MADRAS, Ore. — Oregon’s back roads are the best! They can lead you down trails to secret hideaways, including one less than two hours from Portland: the Deschutes River Back Country Byway, where the action is to see the "Deschutes River Byway Bighorns."
At Lake Billy Chinook near Madras, there's an age-old predator-prey game to be played amid the timeless rimrock country at this time of year.
It’s a place where the Deschutes, Metolius and Crooked rivers all merge into a seven-mile-long watery playground. Paul Patton of Oregon State Parks said the lake has long been a drawing card for eagles.
"You will see bald eagles and golden eagles in their daily routines," he said. "You never know what’s going to happen at one of the viewpoints and at Overlook Park."
Less than an hour away at Maupin, you can begin a unique journey along the Deschutes River for an exploration that provides a direct route to solitude on a gentle road that winds for more than forty miles.
The Lower Deschutes River Back Country Byway is surrounded by canyon walls that tower above the lonesome boaters who own the river this time of year.
Many of the columnar basalt cliffs reach hundreds of feet high, and that's where wildlife biologist Jeremy Thompson watches for movement among the rocks.
"In the sun, the bighorn sheep horns shine a bit yellow and I have heard them referred to as ‘bananas,’ so I am looking for bananas on the hillsides," he said with a smile.
The Deschutes Byway hides the bighorns, and it takes a keen eye to pick out the wild sheep that blend with the background so well. The females, called ewes, gather in small herds, Thompson said.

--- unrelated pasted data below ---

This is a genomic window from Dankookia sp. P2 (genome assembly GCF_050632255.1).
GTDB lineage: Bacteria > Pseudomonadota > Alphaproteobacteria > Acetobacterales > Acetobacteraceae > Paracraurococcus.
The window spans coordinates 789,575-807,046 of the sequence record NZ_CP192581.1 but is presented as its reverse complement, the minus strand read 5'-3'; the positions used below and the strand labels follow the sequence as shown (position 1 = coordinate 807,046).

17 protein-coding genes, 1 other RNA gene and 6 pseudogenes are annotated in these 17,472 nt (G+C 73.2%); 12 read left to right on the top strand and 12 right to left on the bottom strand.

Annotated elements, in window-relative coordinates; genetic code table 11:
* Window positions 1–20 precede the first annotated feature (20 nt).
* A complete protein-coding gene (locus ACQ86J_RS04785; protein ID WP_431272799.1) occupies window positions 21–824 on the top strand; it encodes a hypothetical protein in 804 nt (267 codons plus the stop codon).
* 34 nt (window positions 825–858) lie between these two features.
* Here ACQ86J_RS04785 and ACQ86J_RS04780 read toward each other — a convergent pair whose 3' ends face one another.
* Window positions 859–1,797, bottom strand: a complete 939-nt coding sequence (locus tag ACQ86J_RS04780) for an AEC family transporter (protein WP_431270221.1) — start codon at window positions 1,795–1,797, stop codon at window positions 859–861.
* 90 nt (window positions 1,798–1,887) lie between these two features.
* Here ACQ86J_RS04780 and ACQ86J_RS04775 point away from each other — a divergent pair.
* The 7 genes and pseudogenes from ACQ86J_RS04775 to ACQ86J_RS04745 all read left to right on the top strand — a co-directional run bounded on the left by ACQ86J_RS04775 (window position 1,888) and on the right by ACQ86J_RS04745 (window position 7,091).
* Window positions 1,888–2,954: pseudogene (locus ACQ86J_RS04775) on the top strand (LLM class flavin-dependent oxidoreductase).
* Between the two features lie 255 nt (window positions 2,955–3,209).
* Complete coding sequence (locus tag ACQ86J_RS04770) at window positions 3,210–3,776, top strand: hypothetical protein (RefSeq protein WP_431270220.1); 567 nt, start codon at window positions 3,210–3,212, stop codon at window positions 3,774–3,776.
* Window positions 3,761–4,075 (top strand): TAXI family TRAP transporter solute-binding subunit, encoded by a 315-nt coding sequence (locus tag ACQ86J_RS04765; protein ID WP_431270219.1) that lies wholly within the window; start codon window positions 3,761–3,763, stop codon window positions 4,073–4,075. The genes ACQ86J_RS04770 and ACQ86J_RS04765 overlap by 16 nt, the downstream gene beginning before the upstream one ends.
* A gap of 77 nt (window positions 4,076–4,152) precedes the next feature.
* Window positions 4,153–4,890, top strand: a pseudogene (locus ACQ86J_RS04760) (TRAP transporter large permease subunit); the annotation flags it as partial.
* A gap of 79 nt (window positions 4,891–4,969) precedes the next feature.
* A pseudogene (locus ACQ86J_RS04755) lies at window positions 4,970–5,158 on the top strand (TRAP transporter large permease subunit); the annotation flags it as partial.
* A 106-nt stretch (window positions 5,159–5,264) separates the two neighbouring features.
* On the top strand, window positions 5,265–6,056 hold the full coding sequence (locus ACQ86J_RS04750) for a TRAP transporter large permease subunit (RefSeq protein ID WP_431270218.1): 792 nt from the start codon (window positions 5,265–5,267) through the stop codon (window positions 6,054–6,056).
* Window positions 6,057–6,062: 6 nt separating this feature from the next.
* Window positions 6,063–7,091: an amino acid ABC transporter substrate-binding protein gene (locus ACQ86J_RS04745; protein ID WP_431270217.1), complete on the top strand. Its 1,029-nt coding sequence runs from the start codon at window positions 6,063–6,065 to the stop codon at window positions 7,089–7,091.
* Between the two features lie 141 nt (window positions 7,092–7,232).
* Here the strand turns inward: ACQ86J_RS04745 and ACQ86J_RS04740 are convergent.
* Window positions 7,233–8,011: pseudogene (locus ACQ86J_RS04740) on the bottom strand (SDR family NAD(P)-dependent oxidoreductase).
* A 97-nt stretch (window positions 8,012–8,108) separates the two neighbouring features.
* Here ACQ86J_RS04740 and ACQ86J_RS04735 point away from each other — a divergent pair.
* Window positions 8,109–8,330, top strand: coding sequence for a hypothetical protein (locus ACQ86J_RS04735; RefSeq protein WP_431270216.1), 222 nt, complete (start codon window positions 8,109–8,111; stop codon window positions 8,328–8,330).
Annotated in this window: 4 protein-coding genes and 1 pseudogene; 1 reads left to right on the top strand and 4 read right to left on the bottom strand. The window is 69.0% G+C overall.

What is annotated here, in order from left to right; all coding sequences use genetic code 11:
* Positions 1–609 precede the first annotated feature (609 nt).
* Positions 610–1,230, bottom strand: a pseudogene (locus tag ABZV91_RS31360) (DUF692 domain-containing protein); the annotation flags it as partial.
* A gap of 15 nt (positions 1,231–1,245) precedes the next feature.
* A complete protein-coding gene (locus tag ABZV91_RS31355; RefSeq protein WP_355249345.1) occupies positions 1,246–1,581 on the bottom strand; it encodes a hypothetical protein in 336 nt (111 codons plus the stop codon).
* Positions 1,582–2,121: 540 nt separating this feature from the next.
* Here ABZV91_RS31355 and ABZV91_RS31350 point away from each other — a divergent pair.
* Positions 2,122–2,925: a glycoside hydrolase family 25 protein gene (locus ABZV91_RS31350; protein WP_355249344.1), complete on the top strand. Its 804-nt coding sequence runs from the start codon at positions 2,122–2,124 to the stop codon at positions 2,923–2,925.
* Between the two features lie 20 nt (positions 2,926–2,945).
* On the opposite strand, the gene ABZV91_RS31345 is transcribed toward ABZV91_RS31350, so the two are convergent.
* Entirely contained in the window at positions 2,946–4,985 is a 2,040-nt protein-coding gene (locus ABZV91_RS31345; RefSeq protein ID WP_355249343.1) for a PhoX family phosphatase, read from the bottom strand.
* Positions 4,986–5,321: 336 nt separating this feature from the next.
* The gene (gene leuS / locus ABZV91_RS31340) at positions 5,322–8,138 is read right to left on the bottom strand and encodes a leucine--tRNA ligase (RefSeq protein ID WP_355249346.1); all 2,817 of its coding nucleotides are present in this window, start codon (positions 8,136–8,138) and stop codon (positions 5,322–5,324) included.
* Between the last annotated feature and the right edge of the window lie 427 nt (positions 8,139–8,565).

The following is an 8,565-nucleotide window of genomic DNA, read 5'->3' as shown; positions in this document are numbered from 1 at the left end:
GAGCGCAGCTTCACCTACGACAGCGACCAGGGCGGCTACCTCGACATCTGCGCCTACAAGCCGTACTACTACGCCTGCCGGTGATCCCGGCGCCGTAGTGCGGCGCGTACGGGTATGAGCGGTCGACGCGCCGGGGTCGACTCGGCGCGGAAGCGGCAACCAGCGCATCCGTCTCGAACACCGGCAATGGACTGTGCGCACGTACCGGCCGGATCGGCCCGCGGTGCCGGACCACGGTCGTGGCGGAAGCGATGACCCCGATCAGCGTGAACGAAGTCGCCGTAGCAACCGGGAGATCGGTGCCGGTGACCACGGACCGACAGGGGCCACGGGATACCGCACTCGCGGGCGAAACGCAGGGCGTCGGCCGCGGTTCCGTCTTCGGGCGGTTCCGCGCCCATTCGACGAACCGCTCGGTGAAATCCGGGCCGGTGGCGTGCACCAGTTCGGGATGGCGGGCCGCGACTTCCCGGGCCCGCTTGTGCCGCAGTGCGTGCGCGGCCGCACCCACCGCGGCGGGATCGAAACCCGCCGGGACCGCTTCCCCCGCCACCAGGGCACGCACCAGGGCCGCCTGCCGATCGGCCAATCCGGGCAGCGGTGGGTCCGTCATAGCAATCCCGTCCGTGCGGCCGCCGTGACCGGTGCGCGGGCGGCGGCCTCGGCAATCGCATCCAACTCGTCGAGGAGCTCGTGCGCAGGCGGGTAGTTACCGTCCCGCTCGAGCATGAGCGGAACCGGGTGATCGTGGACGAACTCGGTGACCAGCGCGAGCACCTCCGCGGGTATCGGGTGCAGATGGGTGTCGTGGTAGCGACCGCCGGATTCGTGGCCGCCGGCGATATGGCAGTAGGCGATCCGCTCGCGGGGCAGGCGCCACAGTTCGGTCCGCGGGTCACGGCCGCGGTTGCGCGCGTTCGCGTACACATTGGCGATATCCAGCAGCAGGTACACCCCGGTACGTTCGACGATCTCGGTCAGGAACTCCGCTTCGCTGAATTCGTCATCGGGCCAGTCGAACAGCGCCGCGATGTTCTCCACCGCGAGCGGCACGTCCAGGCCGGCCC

"They are pretty gregarious and like to hang out together and you’ll find little groups of 10-12 generally throughout the fall and winter," he said.
Male big horn sheep, called rams, are more solitary.
"All bighorns have horns, but the ewes typically don’t get over 6 to 7 inches long, and once a ram gets to more than a year old, his horns are much bigger than a ewe’s," Thompson said. "In fact, as the ram grows older you will see the horns curling way back and are much bigger at the base."
Oregon’s bighorn sheep went extinct in the 1940s due to over-hunting and disease, but successful re-introduction programs began in the early 1990s, and now the Deschutes River Canyon big horn population has reached nearly 600.
If you wish to travel to the Deschutes and watch for big horns, dress warmly and don’t forget binoculars. Most of all, bring patience!
"Many people will travel the byway, stop and look and not see them," Thompson said. "Well, if you just sit down and watch and look closely at some of these bigger cliff complexes, eventually they will see them. They are there!"
I feel a certain wonder when visiting places like this, where the geology is worn so well on the landscape’s sleeve, especially early in the morning or late in the day on a clear day when the sun dances across the cliff’s surfaces and shadows lengthen and cast an eeriness to the place.
It’s a drive that will set your clock back, and you’ll be the better for it too.
Grant’s Getaways is a weekly half hour program that airs each Saturday and Sunday at 4pm on KGW.
For something different, you can follow my Oregon adventures via the Grant’s Getaways Podcast: each segment is a story-telling session where I relate behind the scenes stories from four decades of travel and television reporting.
You can also learn more about many of my favorite Oregon travels and adventures in the Grant’s Getaways book series, including:
- "Grants Getaways I," Photography by Steve Terrill
- "Grant's Getaways II," Photography by Steve Terrill
- “Grant’s Getaways: 101 Oregon Adventures,” Photography by Jeff Kastner
- “Grant’s Getaways: Guide to Wildlife Watching in Oregon,” Photography by Jeff Kastner
- “Grant’s Getaways: Oregon Adventures with the Kids,” Photography by Jeff Kastner
The book collection offers hundreds of outdoor activities across Oregon and promises to engage a kid of any age. You can reach me at Gmcomie@kgw.com.